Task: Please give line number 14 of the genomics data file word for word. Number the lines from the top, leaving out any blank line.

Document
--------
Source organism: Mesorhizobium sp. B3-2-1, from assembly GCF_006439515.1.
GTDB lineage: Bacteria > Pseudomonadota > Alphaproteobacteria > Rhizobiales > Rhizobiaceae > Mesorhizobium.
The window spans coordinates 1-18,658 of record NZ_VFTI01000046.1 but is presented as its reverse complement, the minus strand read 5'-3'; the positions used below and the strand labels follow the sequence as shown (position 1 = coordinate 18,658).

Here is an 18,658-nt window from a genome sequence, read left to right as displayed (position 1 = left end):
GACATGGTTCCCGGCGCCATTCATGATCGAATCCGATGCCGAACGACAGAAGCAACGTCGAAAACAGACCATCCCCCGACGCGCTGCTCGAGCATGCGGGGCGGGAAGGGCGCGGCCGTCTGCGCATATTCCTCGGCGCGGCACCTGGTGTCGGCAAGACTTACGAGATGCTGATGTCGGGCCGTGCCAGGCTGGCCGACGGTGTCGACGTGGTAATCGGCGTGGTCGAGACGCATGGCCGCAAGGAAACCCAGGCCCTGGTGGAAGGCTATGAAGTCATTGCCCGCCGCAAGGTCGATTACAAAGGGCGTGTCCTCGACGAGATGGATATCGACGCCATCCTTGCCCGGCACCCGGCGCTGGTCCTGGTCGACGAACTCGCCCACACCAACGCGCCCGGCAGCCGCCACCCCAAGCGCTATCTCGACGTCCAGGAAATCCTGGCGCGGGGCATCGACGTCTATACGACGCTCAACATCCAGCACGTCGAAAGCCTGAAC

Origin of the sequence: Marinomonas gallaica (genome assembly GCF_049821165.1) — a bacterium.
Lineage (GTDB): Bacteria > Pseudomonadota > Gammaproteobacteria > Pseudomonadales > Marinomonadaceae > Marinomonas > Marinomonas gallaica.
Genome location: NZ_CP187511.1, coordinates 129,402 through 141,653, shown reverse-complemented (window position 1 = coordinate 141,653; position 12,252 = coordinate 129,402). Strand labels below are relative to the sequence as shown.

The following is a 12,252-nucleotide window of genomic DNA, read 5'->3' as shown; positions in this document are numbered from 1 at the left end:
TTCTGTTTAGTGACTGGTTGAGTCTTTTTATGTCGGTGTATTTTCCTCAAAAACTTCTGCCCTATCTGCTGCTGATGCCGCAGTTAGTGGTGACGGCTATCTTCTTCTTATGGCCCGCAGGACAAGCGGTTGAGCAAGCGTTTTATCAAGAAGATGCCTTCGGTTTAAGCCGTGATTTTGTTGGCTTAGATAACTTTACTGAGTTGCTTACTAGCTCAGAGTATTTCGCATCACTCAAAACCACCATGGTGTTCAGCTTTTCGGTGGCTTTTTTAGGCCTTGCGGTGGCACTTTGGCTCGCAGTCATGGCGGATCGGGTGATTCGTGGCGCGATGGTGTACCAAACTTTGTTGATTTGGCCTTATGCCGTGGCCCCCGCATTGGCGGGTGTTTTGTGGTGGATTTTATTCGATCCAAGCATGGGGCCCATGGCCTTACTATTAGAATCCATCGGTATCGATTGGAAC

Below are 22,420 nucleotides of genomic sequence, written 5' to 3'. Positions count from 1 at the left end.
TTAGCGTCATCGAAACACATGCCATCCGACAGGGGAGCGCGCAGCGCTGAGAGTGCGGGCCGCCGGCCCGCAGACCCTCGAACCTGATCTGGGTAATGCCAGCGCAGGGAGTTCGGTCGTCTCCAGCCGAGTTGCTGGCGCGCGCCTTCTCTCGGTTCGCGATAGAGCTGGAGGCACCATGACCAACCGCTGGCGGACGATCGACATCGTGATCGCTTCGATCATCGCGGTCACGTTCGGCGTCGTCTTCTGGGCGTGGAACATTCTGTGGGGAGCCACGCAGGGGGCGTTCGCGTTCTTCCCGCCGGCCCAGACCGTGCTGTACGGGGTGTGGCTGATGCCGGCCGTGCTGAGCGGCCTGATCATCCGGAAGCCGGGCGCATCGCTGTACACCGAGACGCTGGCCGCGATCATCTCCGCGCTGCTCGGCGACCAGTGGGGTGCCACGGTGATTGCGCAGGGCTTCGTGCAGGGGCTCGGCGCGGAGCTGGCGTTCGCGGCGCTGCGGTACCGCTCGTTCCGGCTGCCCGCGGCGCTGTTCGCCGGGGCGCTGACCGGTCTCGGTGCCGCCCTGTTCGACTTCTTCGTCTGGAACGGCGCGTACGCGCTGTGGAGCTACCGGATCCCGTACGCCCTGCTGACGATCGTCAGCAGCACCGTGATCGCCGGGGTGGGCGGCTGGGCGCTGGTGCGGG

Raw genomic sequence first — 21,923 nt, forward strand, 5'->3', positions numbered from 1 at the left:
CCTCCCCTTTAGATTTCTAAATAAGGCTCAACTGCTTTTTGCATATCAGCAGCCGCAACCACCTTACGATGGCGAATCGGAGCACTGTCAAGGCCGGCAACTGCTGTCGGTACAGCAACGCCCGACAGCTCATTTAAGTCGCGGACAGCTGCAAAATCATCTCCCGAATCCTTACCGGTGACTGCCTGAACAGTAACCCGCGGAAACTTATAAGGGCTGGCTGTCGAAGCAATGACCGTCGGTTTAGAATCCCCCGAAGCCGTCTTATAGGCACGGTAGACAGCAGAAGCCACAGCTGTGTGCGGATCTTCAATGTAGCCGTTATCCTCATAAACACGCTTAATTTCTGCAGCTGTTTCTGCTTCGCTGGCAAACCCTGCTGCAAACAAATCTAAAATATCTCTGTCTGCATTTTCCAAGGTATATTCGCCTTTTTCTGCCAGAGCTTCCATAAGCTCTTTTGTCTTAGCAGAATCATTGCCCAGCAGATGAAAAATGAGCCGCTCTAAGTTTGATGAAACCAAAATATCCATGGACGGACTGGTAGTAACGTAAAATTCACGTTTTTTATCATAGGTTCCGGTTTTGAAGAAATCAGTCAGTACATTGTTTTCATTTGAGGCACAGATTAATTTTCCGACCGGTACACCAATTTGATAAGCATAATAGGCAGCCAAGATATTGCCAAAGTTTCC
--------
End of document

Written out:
CCTCCCCTTTAGATTTCTAAATAAGGCTCAACTGCTTTTTGCATATCAGCAGCCGCAACCACCTTACGATGGCGAATCGGAGCACTGTCAAGGCCGGCAACTGCTGTCGGTACAGCAACGCCCGACAGCTCATTTAAGTCGCGGACAGCTGCAAAATCATCTCCCGAATCCTTACCGGTGACTGCCTGAACAGTAACCCGCGGAAACTTATAAGGGCTGGCTGTCGAAGCAATGACCGTCGGTTTAGAATCCCCCGAAGCCGTCTTATAGGCACGGTAGACAGCAGAAGCCACAGCTGTGTGCGGATCTTCAATGTAGCCGTTATCCTCATAAACACGCTTAATTTCTGCAGCTGTTTCTGCTTCGCTGGCAAACCCTGCTGCAAACAAATCTAAAATATCTCTGTCTGCATTTTCCAAGGTATATTCGCCTTTTTCTGCCAGAGCTTCCATAAGCTCTTTTGTCTTAGCAGAATCATTGCCCAGCAGATGAAAAATGAGCCGCTCTAAGTTTGATGAAACCAAAATATCCATGGACGGACTGGTAGTAACGTAAAATTCACGTTTTTTATCATAGGTTCCGGTTTTGAAGAAATCAGTCAGTACATTGTTTTCATTTGAGGCACAGATTAATTTTCCGACCGGTACACCAATTTGATAAGCATAATAGGCAGCCAAGATATTGCCAAAGTTTCC